20. 276 9 Separation and Purification. Identification of Organic Compounds by Spectroscopic Techniques Table 9-2 Some Characteristic infrared Absorption Frequencies Frequency, Bond Type of compound cm-' Intensity I 2800-3 100 strong -C-H alkanes I I - 2200 strong -C-D alkanes I I 3000-31 00 medium =C-H al kenes and arenes zC-H alkynes 3200-3350 strong, sharp I I 750- 1200" weak to medium -C-C- alkanes I I \ / alkenes 1600-1 680 variable ?="\ -C=C-- alkynes 2050-2260 variable -C=N n~tr~les 2200-2400 variable I I I I 980- 1250 strong -C-0- alcohols -C-OH, ethers -C-0-C- I I I I carboxyl~cacids -C /P 1350-1 440 weak to medium \ 1210-1320 strong 0-H 1035-1 300 strong (two bands for unsaturated esters) 0 \ I1 aldehydes -C-H 1690-1740 strong 1650-1730 strong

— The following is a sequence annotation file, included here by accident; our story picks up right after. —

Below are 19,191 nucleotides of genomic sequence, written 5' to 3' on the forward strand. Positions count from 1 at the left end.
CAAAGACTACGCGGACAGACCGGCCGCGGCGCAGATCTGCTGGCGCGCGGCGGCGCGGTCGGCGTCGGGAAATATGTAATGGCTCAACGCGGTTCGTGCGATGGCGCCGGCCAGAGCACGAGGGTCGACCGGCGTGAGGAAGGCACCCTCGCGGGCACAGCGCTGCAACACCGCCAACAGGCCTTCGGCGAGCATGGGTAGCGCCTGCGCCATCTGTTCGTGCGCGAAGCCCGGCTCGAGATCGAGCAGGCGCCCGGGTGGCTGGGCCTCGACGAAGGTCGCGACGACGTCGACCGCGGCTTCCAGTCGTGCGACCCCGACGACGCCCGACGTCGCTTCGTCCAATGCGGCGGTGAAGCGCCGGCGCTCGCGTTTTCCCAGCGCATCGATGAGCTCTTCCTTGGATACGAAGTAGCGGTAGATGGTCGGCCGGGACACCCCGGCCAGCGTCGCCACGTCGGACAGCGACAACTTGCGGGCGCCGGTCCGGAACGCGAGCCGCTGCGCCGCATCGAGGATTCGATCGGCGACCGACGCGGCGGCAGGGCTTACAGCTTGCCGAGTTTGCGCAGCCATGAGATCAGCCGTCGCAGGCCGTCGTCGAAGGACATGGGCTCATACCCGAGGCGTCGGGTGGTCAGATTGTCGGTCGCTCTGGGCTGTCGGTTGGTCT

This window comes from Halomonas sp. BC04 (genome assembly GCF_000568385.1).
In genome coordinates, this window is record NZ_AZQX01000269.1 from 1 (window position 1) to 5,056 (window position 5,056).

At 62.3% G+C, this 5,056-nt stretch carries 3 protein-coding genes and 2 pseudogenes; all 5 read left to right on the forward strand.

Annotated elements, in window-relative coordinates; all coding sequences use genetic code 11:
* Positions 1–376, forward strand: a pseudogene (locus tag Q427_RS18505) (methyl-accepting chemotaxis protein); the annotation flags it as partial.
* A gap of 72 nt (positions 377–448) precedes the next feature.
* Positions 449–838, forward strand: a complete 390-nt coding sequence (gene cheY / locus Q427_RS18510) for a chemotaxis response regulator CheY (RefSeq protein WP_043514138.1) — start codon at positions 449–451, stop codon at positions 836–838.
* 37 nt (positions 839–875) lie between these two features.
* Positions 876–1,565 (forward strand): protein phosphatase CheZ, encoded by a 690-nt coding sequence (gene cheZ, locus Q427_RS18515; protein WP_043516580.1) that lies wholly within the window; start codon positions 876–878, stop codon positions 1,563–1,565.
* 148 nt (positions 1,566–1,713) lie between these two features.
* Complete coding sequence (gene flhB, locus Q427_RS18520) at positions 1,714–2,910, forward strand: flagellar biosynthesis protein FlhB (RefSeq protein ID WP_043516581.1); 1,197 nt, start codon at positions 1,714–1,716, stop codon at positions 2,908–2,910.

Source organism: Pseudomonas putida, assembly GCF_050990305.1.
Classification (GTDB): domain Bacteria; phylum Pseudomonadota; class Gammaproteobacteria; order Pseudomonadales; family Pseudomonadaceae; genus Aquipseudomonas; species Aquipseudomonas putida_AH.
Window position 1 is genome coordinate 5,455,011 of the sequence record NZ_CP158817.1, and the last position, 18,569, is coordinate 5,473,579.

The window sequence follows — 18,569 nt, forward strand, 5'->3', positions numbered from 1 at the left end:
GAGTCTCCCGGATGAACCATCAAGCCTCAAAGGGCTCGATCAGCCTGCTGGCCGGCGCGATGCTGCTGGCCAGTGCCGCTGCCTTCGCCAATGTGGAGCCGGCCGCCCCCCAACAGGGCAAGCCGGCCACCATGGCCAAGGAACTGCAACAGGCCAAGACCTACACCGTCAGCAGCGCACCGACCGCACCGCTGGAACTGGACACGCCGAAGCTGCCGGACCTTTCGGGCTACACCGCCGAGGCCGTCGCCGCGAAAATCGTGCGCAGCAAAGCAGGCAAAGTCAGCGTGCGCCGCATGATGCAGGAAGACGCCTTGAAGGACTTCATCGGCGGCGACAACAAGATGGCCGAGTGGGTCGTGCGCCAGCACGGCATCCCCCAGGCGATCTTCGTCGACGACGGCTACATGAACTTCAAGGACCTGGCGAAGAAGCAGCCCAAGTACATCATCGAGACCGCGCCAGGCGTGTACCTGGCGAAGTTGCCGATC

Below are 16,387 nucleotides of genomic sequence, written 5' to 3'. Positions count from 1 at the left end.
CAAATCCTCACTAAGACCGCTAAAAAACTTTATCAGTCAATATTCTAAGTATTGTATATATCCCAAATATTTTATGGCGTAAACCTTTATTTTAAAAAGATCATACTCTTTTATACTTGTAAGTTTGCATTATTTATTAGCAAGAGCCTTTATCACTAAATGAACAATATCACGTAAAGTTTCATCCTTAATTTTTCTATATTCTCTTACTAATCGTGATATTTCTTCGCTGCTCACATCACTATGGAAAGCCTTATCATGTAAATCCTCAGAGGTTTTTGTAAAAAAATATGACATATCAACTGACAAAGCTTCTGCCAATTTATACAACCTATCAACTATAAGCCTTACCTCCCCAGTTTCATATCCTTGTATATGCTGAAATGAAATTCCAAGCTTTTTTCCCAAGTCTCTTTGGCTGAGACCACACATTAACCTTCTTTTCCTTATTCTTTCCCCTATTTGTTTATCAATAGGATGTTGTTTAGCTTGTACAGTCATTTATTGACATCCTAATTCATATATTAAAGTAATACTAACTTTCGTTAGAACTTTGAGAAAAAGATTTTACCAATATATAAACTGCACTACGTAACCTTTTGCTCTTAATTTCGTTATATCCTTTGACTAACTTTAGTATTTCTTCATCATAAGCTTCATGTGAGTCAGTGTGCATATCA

21. 9-78 Characteristic Stretching Vibrations 277 Table 9-2 (continued) Some Characteristic Infrared Absorpt~onFrequencies Frequency, Bond Type of compound cm-' Intensity I I -0-H alcohols -C-0-H, phenols =C-0-H 3400-3700 variable, sharp I -0-Hb hydrogen-bonded alcohols and 3200-3400 strong, broad / phenols -0-H...O \ -0-H alcohols, phenols, acids (bending 1000-1 450 strong vibration) -0-Hb hydrogen-bonded carboxyllc acids 2500-3300 variable, broad -0-H...O / \ I -NH2 amines -C-NH, 3200-3600 medium I (double peak) 3100-3500 medium (single peak) "In general, C-C slngle-bond stretch~ngfrequencies are not very useful for ldentlf~catlon *These bands may not appear at low concentration In solvents where ~ntermolecularhydrogen bondlng does not occur complex molecules, particularly in the liquid state, the "rotational fine struc- ture" of a given vibrational band usually cannot be resolved. Absorption of infrared radiation over the range from 600 cm-I to 3600 cm-' corresponds to energy-level differences, as in Figure 9-10, of 1.7 kcal mole-l to 10.3 kcal mole-l. "% Exercise 9-6 Use Equation 9-3 and any other pertinent data to predict which com- pound in each group would absorb in the infrared at the highest frequency for the changes in the stretching vibration of the specified bond. Give your reasoning. a. R-CI, R-Br, R-F (carbon-halogen) b. CH,-NH,, CH,=NH, HC=N (carbon-nitrogen)